Race Matters. Even on the Internet.

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myspace200.jpgRemember how the Internet was supposed to allow you to abandon your real-world identity in favor of a totally different virtual one?

Yeah, not so much.

According to a Northwestern study, college students’ choice of social networking sites varies according to the the race or ethnicity with which they identify and the level of education their parents have attained. Some of the key findings:

*White students prefer Facebook, while Hispanic students prefer MySpace. Asian-Americans are less likely than white and Hispanic students to use MySpace.

*Asian-American students are more likely to use Xanga and Friendster than their counterparts from other ethnic groups.

*Children of parents with a college degree are more likely to prefer Facebook, while those whose parents have less than a high school education are likely to prefer MySpace.

But there was one little sentence in the press release that I think deserves further explanation—and perhaps more research: “[The study] found no statistically significant SNS choices for black students.”

Now depending how you read it, that sentence could be taken to mean “Black students don’t seem to prefer one social networking site to another.” It could also mean “Black students don’t seem to use social networking sites.” Finally, it could mean “The study didn’t include enough black students to make any conclusions.” Whatever the meaning, like I said, this raises some questions.

Methodological matters aside, perhaps this study will disabuse us of our strange notion that people somehow step out of their personalities the moment they get on the Internet. Most of us have no interest in sprouting a new identity online (witness recent speculation that Second Life, once touted as the ultimate be-someone-you’re-not experience, was actually just a flash in the pan).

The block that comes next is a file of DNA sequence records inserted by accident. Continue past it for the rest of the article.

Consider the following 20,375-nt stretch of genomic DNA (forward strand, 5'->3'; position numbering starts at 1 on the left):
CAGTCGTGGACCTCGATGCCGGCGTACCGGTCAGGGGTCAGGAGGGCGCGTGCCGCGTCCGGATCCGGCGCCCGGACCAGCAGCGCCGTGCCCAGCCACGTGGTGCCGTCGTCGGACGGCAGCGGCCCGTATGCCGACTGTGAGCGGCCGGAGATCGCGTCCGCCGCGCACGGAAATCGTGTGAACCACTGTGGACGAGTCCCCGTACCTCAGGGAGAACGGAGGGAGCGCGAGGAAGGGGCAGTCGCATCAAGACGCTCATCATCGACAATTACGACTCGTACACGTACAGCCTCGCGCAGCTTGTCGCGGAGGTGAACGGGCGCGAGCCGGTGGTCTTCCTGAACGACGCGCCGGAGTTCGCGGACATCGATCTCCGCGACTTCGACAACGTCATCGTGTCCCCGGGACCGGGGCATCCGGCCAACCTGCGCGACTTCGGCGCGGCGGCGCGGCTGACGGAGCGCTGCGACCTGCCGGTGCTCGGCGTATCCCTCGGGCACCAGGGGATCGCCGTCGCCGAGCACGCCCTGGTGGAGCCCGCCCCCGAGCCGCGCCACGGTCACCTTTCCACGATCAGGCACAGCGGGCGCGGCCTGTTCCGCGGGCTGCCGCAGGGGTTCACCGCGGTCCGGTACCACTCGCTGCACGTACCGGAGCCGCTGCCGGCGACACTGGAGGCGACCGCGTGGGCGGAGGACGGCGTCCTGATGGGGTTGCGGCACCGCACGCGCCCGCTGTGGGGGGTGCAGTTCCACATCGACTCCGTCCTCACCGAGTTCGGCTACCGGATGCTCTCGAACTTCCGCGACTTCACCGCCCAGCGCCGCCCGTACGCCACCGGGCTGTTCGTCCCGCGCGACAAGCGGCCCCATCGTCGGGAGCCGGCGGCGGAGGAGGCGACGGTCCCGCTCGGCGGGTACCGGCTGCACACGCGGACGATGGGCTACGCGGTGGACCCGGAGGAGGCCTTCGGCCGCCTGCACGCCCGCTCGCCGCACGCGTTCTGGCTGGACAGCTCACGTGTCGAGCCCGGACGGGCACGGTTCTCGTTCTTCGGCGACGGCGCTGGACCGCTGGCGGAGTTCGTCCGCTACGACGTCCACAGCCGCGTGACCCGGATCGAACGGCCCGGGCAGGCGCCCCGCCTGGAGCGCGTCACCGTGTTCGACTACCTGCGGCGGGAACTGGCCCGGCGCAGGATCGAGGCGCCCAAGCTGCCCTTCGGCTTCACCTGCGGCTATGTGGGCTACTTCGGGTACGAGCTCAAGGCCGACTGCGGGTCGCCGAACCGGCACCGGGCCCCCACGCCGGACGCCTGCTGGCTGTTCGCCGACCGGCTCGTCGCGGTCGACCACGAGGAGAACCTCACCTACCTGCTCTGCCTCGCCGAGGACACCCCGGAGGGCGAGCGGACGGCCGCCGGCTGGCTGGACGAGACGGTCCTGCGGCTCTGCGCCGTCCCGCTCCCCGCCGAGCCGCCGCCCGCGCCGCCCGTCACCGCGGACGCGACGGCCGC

One of the researchers from the study put it best:

“Everyone points to that wonderful New Yorker cartoon of the dog at the computer telling a canine friend by his side that ‘on the Internet nobody knows you’re a dog,'” said Hargittai. “In reality, however, it appears that online actions and interactions should not be viewed as independent of one’s offline identity.”

HERE ARE THE FACTS:

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ONE MORE QUICK THING:

Our fall fundraising drive is off to a rough start, and we very much need to raise $250,000 in the next couple of weeks. If you value the journalism you get from Mother Jones, please help us do it with a donation today.

As we wrote over the summer, traffic has been down at Mother Jones and a lot of sites with many people thinking news is less important now that Donald Trump is no longer president. But if you're reading this, you're not one of those people, and we're hoping we can rally support from folks like you who really get why our reporting matters right now. And that's how it's always worked: For 45 years now, a relatively small group of readers (compared to everyone we reach) who pitch in from time to time has allowed Mother Jones to do the type of journalism the moment demands and keep it free for everyone else.

Please pitch in with a donation during our fall fundraising drive if you can. We can't afford to come up short, and there's still a long way to go by November 5.

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